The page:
We at Kawempe Home Care are committed to collaboration. Currently we do this by working with partners, donors, volunteers, staff, clients and others in the health sector address human need. In the future we want to make more advocacy and communications about the close relationship between human and eco-system health, and encourage stakeholders to be proactive in protecting biodiversity and reducing human poverty and ill health. We are open to working with other partners to share these messages, and become part of integrated solutions to sustainable development.
6. Impact: how has your project made a difference so far — in terms of both business outputs and social impact? How do you plan on measuring progress?
Whilst KHC has always provided condoms as part of counselling for HIV, and for our HIV positive clients to prevent transmission of HIV, the family planning project really started in June 2019, with the training of 9 volunteers and 33 community hairdressers. Between June and December 2019 427 new women were referred by the trained hair dressers (mostly for pills and injectables) and 162 women were referred by their male partners who were sensitized by our outreach reach about the benefits of, and access to family planning by KHC. As of February 2020 we have trained 12 new community volunteers in family planning counselling and service provision, as well as HIV and TB home based care (our key areas of work at KHC). Taking last month (January 2020), 251 women have been prescribed with contraceptives (not including condoms), including 76 new clients and 175 revisiting women.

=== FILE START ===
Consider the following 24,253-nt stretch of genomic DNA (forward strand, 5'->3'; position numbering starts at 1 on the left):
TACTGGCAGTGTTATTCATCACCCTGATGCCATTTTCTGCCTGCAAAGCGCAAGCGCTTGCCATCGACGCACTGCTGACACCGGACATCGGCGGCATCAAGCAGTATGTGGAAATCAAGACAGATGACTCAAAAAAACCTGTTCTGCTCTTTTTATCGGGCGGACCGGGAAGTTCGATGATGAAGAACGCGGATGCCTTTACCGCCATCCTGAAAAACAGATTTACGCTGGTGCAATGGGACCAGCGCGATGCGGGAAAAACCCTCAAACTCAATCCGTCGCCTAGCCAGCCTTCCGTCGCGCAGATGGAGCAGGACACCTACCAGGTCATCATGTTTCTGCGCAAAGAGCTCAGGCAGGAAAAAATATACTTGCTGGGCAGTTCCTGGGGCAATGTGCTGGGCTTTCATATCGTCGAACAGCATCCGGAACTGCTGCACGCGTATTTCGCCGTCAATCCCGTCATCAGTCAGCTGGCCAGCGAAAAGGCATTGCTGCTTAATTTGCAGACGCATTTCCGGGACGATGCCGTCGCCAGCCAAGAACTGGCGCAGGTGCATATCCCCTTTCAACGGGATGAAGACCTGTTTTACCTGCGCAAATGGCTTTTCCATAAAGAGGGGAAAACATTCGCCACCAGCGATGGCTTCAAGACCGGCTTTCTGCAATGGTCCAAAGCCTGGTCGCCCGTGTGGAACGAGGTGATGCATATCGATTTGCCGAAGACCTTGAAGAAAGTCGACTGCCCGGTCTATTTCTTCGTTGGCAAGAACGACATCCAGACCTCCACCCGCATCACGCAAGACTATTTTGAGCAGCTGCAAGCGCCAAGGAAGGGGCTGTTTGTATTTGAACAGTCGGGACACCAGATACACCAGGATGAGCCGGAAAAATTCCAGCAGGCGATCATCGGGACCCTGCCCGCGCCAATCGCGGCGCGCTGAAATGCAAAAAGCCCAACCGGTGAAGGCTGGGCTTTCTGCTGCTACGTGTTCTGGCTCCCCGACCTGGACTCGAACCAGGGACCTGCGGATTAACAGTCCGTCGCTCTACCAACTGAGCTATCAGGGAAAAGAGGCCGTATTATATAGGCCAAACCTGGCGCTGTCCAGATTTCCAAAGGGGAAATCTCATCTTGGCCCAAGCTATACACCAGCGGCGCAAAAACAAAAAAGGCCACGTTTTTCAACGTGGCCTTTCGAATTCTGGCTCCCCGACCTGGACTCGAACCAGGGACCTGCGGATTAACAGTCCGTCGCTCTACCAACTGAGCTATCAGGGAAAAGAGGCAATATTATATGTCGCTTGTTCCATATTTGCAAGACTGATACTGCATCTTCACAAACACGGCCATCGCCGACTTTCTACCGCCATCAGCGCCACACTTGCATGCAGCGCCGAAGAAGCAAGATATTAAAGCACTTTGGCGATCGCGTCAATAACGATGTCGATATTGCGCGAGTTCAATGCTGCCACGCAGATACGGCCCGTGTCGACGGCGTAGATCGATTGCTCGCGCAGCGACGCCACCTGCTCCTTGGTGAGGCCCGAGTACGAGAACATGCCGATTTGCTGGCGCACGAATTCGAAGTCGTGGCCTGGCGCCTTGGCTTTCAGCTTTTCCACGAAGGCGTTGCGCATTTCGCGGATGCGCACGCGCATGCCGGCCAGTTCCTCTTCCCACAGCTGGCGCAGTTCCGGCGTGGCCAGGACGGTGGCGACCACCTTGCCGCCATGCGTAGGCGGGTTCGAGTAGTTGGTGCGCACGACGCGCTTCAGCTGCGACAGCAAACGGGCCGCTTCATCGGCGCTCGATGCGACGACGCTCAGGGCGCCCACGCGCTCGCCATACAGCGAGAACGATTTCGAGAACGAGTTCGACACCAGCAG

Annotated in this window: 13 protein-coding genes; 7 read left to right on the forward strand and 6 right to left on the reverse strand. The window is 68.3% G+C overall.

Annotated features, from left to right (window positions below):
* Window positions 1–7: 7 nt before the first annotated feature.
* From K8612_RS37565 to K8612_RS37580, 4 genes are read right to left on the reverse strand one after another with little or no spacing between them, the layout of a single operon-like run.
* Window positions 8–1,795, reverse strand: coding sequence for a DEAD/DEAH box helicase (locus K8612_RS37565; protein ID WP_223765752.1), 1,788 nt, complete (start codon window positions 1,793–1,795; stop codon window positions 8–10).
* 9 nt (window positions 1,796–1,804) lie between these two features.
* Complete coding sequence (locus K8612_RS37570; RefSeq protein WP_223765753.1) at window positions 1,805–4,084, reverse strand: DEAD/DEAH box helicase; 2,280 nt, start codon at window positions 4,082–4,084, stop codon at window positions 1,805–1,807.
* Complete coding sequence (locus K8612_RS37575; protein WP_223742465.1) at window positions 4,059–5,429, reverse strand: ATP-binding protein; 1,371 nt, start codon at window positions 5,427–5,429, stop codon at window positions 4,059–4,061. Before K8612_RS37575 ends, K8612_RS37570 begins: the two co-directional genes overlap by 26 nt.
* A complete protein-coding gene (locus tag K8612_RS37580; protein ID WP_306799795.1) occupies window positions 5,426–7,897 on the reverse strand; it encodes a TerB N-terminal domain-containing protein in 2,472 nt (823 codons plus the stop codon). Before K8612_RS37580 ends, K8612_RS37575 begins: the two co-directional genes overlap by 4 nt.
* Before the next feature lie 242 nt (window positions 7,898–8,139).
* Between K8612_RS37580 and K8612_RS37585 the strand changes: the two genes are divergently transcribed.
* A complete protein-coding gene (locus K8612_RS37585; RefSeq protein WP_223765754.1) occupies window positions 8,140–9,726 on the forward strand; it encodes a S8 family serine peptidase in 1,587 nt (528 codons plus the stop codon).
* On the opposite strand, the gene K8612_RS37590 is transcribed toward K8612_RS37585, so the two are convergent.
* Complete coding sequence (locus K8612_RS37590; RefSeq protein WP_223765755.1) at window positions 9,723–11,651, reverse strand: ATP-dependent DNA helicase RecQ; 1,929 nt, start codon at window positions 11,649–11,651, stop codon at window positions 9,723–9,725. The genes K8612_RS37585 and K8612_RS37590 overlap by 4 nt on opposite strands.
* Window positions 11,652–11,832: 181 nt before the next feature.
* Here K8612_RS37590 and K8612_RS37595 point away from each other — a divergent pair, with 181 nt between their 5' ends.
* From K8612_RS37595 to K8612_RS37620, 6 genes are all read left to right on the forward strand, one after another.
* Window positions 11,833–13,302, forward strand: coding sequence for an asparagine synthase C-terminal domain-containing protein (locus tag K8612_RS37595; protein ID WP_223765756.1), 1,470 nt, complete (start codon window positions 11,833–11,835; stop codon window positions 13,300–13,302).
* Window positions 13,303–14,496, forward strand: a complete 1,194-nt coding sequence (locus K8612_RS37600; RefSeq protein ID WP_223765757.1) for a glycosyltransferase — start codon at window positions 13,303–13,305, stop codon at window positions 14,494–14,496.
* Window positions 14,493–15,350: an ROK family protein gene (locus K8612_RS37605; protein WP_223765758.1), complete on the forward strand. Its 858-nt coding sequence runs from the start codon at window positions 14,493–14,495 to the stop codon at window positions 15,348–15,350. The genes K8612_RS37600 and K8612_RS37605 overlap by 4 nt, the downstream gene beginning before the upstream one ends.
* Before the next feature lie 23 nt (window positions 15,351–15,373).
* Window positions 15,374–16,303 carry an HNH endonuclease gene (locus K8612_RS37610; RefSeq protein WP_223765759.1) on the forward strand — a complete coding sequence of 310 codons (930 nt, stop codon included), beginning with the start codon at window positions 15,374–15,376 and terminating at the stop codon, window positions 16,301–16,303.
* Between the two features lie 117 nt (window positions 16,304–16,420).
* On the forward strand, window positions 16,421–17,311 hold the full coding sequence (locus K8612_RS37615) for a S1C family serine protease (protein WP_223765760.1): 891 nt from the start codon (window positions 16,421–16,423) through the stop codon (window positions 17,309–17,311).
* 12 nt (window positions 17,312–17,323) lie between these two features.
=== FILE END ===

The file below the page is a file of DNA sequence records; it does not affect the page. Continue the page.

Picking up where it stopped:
7. Growth strategies: what are your main strategies for scaling your impact?
Our growth strategy for this project will follow the trajectory of our organisation. The plan for this is to increase geographic spread, increase numbers of families provided with holistic care, and increase man power to enable all women and couples in Kampala to space, time, and limit their families in the way that they choose. We will also share learning about our delivery model with other Sexual and Reproductive Health Providers in order that the methods and conversations had with potential service users are consistent, high quality and rights based; and enabling them to understand how the environment and biodiversity should also be part of the conversations, as well as health and poverty reduction.
8. Creating shared value: How does your initiative create value for society? Or different stakeholders?
Delaying the age of first births and extending the spaces between births have played a role in reducing fertility levels in many countries, and this is how we will create value for society in Kampala, Uganda. Using modern family planning to facilitate this change also has positive health consequences and protects the local ecosystem from population pressure. In contrast, short birth intervals (of less than 2 years) can lead to harmful outcomes for both new-born infants and their mothers, such as preterm birth, low birth weight, and death; as well as lead to inter-generational poverty and puts families at risk of living in areas that are more susceptible to climate change shocks.
9. Financial sustainability plan: can you tell us about your plan to fund your project and how that plan will be sustainable in the short, medium, and long term?
Our financial sustainability comes from the variety of small and large donors for our organisation, from individual 'friends of' to large donors such as USAID and Uganda's Ministry of Health. We also have income generating activities such as making bags and jewellery which are sold both nationally and internationally by ambassadors.
10. Team: what is the current composition of your current team (types of roles, qualifications, full-time vs. part-time, board members, etc.), and how do you plan to evolve the team’s composition as the project grows?
Our family planning team is comprised of all our clinical staff (8) who are trained to provide Long Acting Methods, our counselors who counsel for HIV testing and family planning (6), our community volunteers (12) and our 33 hair dressers. As the project expands we will provide greater allocation of clinical time in order to promptly meet need for long acting methods, as well as provide the supervision to community volunteers and hairdressers.
11. How did you hear about this challenge?